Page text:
10 Sure-Signs of Startups that are Bad Investment

Knowing in which startup to invest is the key in venture capital investing. But how is one to know where or in whom to invest? This obvious-looking question rarely has any obvious answer. In the following ten points, U. Mahesh Prabhu presents clear and definitive pointers to identify startups that are bad investments:

  1. 1. Emotional Instability & Lack of Clarity

Decisions are crucial to sound and sustainable profitability. And since outcomes of decisions are hard to determine, one must remain intellectually flexible to do course corrections. Intellectual flexibility is a mirage in the presence of emotional instability. Emotional instability is also owing to a lack of clarity. Therefore, it is natural to conclude that any startup founders or leadership with significant emotional instability or lack of clarity are bad investments. And while short-term profitability may as well be possible, such investing is in fact gambling.

 

  1. 2. Excessive Self-obsession and Vanity

Self-obsession, if not narcissism, is a sign of an untamed and unstable mind. Vanity is yearning for appreciation and accolades from people due to over-estimation of the self. Investments are always in business, but when the leaders of such businesses are obsessed with vanity, including awards, rewards, excessive media, and social media coverage, any investor must be alarmed. If you carefully observe, all the great companies that go burst often tend to have such excessive vanity tendencies in their leaderships. The focus of leadership is critical in all businesses. Still, when leadership is obsessed with its image and diverts its organization’s resources to boost or manipulate the image of the self, it is a clear sign of an investment going south.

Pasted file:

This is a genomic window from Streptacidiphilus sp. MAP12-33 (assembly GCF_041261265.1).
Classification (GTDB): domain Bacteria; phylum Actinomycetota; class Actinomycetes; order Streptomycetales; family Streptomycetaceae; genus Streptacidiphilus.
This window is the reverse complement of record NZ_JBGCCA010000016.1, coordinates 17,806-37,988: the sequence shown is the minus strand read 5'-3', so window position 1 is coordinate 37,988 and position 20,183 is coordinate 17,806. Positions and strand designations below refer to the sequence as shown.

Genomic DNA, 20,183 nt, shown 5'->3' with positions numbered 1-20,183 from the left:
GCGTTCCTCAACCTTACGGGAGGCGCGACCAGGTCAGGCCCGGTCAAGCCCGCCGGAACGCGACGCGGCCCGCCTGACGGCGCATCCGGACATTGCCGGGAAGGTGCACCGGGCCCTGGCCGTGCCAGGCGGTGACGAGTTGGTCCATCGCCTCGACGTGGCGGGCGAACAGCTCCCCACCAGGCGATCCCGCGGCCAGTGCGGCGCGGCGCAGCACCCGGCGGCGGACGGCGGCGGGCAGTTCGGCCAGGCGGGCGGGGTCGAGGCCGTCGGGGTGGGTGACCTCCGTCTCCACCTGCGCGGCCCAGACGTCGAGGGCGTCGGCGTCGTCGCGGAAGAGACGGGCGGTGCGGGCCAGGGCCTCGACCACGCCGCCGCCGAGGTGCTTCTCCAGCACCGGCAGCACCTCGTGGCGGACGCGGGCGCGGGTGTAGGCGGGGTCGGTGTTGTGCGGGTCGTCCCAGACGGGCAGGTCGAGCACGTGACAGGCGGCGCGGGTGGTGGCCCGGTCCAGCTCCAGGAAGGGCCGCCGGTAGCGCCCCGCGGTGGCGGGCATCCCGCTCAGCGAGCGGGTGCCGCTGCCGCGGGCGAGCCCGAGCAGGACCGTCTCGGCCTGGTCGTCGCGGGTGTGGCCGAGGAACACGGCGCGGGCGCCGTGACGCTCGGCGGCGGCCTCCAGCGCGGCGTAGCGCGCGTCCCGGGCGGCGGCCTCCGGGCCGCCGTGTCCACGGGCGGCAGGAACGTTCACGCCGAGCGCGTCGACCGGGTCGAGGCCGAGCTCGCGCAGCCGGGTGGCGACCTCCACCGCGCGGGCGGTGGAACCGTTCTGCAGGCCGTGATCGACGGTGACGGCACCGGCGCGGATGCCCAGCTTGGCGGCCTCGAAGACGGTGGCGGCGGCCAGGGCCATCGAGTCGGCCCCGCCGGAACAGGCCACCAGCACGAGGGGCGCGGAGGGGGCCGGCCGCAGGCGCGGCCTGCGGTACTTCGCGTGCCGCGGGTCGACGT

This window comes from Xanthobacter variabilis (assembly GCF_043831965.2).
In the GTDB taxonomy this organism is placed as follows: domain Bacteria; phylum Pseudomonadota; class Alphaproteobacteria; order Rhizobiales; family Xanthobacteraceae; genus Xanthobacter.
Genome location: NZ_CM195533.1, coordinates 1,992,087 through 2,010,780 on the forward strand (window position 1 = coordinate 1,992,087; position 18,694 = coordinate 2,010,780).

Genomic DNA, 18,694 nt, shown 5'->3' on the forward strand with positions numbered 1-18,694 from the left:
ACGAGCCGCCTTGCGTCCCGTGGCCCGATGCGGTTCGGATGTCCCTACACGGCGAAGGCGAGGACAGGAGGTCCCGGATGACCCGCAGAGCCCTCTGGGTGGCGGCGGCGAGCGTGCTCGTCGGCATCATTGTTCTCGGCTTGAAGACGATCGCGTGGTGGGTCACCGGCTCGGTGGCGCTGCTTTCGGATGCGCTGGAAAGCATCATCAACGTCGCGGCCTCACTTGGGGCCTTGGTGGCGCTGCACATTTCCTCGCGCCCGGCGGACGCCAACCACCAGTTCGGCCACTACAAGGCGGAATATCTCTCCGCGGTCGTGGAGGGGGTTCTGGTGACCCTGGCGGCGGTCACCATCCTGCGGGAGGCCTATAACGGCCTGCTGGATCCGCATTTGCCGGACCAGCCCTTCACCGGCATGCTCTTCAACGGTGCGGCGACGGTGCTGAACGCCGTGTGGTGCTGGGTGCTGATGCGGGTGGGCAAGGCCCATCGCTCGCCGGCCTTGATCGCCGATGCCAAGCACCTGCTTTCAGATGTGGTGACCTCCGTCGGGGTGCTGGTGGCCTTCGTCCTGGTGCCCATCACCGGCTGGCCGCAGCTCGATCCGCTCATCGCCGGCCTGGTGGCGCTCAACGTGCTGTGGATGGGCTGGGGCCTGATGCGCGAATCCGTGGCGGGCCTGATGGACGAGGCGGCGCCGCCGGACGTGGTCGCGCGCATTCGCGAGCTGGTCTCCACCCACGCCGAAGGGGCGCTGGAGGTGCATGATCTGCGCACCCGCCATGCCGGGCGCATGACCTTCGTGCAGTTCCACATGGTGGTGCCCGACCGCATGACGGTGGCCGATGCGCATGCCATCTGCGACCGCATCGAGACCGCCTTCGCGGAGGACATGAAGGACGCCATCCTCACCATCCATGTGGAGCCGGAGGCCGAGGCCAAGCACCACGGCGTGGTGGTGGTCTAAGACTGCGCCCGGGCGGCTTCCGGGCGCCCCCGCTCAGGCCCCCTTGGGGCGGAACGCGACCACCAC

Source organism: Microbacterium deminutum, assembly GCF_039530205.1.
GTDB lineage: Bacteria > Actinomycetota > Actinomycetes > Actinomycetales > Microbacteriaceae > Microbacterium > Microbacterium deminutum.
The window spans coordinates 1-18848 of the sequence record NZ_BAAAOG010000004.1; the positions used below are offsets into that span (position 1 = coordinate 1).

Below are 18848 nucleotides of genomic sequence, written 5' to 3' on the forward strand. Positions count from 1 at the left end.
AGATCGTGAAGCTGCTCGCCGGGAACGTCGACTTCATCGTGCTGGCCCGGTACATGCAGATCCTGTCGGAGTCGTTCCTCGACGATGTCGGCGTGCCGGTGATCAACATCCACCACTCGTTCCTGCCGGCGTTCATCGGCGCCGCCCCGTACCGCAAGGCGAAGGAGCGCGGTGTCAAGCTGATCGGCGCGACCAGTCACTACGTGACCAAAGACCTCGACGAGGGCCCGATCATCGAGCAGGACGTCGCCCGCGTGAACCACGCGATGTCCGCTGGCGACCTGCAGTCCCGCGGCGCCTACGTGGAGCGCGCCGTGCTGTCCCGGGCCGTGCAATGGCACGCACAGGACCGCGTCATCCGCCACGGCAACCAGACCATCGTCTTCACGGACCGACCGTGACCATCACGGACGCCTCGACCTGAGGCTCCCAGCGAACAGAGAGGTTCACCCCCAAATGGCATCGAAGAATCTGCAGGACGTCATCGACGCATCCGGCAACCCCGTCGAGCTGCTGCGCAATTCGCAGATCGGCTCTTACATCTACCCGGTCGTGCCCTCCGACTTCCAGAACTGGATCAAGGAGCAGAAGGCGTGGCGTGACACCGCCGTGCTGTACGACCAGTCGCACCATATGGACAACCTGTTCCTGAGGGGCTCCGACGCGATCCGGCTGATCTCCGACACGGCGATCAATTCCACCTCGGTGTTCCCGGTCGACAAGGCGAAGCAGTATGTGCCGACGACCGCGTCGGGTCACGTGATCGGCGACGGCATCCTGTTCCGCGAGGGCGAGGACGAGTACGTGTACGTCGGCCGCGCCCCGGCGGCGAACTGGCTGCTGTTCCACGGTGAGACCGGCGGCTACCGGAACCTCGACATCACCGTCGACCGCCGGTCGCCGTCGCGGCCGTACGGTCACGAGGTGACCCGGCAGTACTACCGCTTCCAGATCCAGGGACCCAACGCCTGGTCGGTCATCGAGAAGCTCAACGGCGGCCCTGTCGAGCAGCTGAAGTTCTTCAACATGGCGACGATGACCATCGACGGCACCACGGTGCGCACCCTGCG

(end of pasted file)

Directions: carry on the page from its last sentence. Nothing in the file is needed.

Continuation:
1. 3. Repeated Unquantifiable Claims Coupled with Self-boasting

In recent times it has become a norm for companies with little, no, and even negative profitability to claim great “valuation” through a process called financial engineering (one that is often bordering on financial manipulation). More than often, such organizations seek to expand rapidly in multiple dimensions in the hope of greater profitability through debts. In an age where most investments are with impulsiveness rather than calculations, such tactics tend to impact detrimentally. A lot of people do tend to fall for such stories furthering the stock prices. Nevertheless, blindly investing in such startups without insights is a recipe for disaster. The infamous financial crisis of 2008 incurred principally because most investors failed to care for understanding the definition of complicated jargon like “subprime loans” before considering to invest in “toxic equities.” When there are tall claims without substantiation, it is a clear indication of a bad investment. When a leader of any organization makes boastful claims on their credibility when asked questions about their decisions, it indicates an irrational behavior with clear and present danger for any investments.